Credit: WV News. Original Article Here.
CLARKSBURG, W.Va. (WV News) — One might think that following one of Harrison County’s most popular school superintendents would prove challenging enough.
Add in dealing with the COVID-19 pandemic, the worries of teachers, students, parents and staff and the challenges of remote learning, and if you’re the person in charge, you may be questioning your reasoning, if not your sanity.
Not so with Harrison County Schools Superintendent Dora Stutler, who knows exactly why she’s glad she was chosen June 10, 2020, to replace Dr. Mark Manchin, who was moving on to his current role as Glenville State College president.
“I love what I do,” said Stutler, WV News’ Educator of the Year. “You have to love it to do it well.”
And Stutler obviously is pleasing the majority of people, especially the Harrison County Board of Education, which voted unanimously on Feb. 2 to extend her contract an additional three years, with pay raises each year.
At the time, board member Kristin Messenger praised Stutler while making the motion for the contract extension, which was quickly seconded by board Vice President Frank Devono.
“I am very, very happy with our new superintendent for three years,” Messenger said. “I think you have done a wonderful job, considering everything that we’ve been through with COVID and the fact that you’re also doing your previous job — you have just been outstanding. Now I am just looking forward to the next three years.”
That praise is shared by Board President Gary Hamrick and Devono.
Hamrick told WV News for this story that they see Stutler as a tremendous leader focused on what’s best for the students.
“Dora is the perfect combination of common sense and compassion,” Hamrick said. “She is a strong advocate for our students and staff, but also understands we have a duty to be fiscally responsible to the taxpayers.
“Harrison County is getting their money’s worth from Dora. She works tirelessly on behalf of our school system.”
Devono agreed, saying that Stutler has managed the school system at a difficult time, when the rigors of COVID-induced remote learning, then mask mandates and vaccination efforts, have served to add stress to the already difficult tasks involved with public education.
“It’s been a challenging time, and Dora has handled it extremely well,” Devono said. “She’s taken care of a number of issues and done so in outstanding fashion.”
Devono mentioned with pride that Gov. Jim Justice noted on his recent visit that Harrison County was always an educational leader and was once again doing so by being part of the Game Changers Program.
Designed to help address addiction through education and treatment, the program, which has teamed with the Hazelden Betty Ford Foundation, will provide three pilot programs in Harrison County for the 2022-23 school year.
Stutler serves on the Game Changers board of directors and will be helping to design the educational components of the programming.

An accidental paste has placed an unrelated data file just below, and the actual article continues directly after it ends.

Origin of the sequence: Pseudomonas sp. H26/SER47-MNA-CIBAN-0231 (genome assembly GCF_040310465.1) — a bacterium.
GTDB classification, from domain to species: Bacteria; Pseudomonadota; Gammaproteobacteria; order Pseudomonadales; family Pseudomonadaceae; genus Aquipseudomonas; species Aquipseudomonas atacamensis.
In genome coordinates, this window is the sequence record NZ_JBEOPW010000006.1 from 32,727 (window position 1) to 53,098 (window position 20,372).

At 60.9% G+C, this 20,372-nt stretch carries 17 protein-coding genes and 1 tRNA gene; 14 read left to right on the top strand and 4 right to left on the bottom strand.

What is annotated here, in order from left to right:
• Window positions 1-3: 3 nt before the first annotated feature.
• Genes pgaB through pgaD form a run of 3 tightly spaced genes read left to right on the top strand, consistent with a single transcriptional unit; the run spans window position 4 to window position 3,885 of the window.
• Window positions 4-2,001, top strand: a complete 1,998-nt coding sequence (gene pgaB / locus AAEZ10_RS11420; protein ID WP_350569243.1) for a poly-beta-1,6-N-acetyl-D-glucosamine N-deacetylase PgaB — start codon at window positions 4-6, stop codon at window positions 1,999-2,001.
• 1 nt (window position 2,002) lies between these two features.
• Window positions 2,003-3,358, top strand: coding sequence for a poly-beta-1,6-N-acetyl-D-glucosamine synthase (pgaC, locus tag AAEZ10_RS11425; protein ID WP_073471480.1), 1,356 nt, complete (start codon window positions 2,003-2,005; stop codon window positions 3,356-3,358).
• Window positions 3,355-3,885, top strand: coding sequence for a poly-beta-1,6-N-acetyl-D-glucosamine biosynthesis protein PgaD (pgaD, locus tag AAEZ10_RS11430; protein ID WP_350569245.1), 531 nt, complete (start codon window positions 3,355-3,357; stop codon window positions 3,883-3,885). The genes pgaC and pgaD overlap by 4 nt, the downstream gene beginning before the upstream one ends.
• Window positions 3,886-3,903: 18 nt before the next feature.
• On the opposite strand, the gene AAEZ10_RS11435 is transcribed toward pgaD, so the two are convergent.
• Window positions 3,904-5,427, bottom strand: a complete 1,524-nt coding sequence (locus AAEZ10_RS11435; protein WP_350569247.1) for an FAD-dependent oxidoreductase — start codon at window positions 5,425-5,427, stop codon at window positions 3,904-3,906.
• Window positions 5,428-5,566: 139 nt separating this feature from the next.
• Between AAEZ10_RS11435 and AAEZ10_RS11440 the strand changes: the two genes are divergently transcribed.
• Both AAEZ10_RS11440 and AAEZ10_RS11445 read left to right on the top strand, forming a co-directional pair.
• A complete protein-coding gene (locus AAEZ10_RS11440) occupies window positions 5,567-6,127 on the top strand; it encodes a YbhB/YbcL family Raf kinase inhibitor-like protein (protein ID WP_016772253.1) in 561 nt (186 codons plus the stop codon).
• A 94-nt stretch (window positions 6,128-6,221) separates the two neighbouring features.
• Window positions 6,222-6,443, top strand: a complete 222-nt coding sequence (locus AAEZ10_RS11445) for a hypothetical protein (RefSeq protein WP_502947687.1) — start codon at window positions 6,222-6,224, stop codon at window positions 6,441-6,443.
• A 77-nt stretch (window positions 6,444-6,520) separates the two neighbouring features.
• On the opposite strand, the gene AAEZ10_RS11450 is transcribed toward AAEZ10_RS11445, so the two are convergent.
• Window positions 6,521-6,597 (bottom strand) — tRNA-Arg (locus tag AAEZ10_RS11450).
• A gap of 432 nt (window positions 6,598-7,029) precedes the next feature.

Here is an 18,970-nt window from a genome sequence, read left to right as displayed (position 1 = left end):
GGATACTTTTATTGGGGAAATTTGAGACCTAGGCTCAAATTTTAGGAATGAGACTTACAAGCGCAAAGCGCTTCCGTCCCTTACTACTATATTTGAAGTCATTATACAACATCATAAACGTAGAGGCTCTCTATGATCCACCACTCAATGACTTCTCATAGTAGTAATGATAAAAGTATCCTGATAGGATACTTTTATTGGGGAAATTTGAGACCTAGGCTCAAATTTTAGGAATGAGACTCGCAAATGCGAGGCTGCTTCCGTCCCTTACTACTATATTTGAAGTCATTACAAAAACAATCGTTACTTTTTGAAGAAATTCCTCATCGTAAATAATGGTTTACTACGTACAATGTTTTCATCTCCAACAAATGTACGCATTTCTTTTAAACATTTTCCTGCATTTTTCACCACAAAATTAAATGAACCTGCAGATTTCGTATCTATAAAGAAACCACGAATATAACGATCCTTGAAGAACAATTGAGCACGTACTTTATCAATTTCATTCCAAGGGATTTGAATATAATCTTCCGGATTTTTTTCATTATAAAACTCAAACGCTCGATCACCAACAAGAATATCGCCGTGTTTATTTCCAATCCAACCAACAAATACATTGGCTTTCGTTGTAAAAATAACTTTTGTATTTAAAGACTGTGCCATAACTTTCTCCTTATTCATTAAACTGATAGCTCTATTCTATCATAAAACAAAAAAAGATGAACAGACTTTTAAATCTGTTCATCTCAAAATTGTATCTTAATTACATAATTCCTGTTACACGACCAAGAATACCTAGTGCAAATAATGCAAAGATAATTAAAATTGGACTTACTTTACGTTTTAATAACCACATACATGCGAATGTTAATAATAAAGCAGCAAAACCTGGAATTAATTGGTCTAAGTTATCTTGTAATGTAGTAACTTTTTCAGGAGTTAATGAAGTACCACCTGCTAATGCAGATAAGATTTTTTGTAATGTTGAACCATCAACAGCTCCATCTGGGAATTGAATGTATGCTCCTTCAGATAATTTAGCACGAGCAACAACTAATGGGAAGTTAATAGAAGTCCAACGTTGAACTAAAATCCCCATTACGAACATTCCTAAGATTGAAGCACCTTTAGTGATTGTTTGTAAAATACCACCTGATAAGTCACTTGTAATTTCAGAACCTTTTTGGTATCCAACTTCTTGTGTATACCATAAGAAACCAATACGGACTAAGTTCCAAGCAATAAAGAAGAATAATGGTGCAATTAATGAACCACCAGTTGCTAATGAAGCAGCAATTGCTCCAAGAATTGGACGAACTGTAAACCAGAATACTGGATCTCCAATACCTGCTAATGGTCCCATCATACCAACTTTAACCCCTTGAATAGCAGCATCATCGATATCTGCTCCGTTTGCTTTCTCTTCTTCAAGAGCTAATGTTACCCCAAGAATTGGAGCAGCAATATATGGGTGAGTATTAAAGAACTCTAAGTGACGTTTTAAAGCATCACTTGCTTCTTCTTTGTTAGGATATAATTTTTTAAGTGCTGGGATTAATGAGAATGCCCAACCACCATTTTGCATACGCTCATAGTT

“To have Dora involved with that program, which has Gov. Justice’s [support] and many other major leaders and businesses behind it, speaks of the respect many people have for her and the talents she brings,” Devono said.
“Having Harrison County as the pilot county for the program speaks well of the entire system which she leads.”
Stutler is quick to credit those around her, citing “the strong team” at the central office, as well as at each school in the system.
She also credits her mentors, including Manchin for showing her effective leadership skills. Prior to moving to the central office, first as personnel director and now as superintendent, Stutler was a classroom teacher and then an administrator for about 20 years.
“All of that experience was beneficial,” Stutler said. “Having run a school, having worked with people in a leadership role. But I’ve been blessed with great mentors.”
She especially singled out Manchin, saying, “I watched how he handled people. How he would listen and how he treated people.”
Stutler also credited the way she grew up, with nine brothers and a sister living in Taylor County. Then her father passed away when she was 16.
“I was kind of on my own,” Stutler said. “How you are raised, having to deal with life’s circumstances, influences you.
“Growing up, having to shoulder things early on, you learn to work through the problems. It gives you perspective and a pathway to get to the other side.”
Life’s circumstances took her away from teaching after she finished her degree in education. A hiring freeze was in place, so Stutler could only land substitute work. But she needed a full-time job.
Her first job out of college was actually in health care as the assistant to the safety director at the Louis A. Johnson VA Medical Center, where she helped train staff on safety protocols and implemented the facility’s first safety manual.
Stutler said her experience there helped her, first as an administrator and now as superintendent.
“I think it made me aware of how things can affect people and the employees in the building, of the need for proper training and communication,” she said.
Stutler said she has benefited from many experiences because “I’ve always been really learning as much as I can, of learning everything about anything.”
And she continues to approach each day the same: Learning, treating people with respect and keeping the focus on making the Harrison County School System even better.
“We should be proud to work in Harrison County,” she said. “It’s where I’ve always wanted to work, where I wanted to raise a family.
“There are a lot of wonderful things happening in the county, and it was certainly nice to have the governor say that,” she said.
“But we must remain focused on making it even better, and it all comes down to the people. Having the best people and focusing on our children. That’s what we are here for.”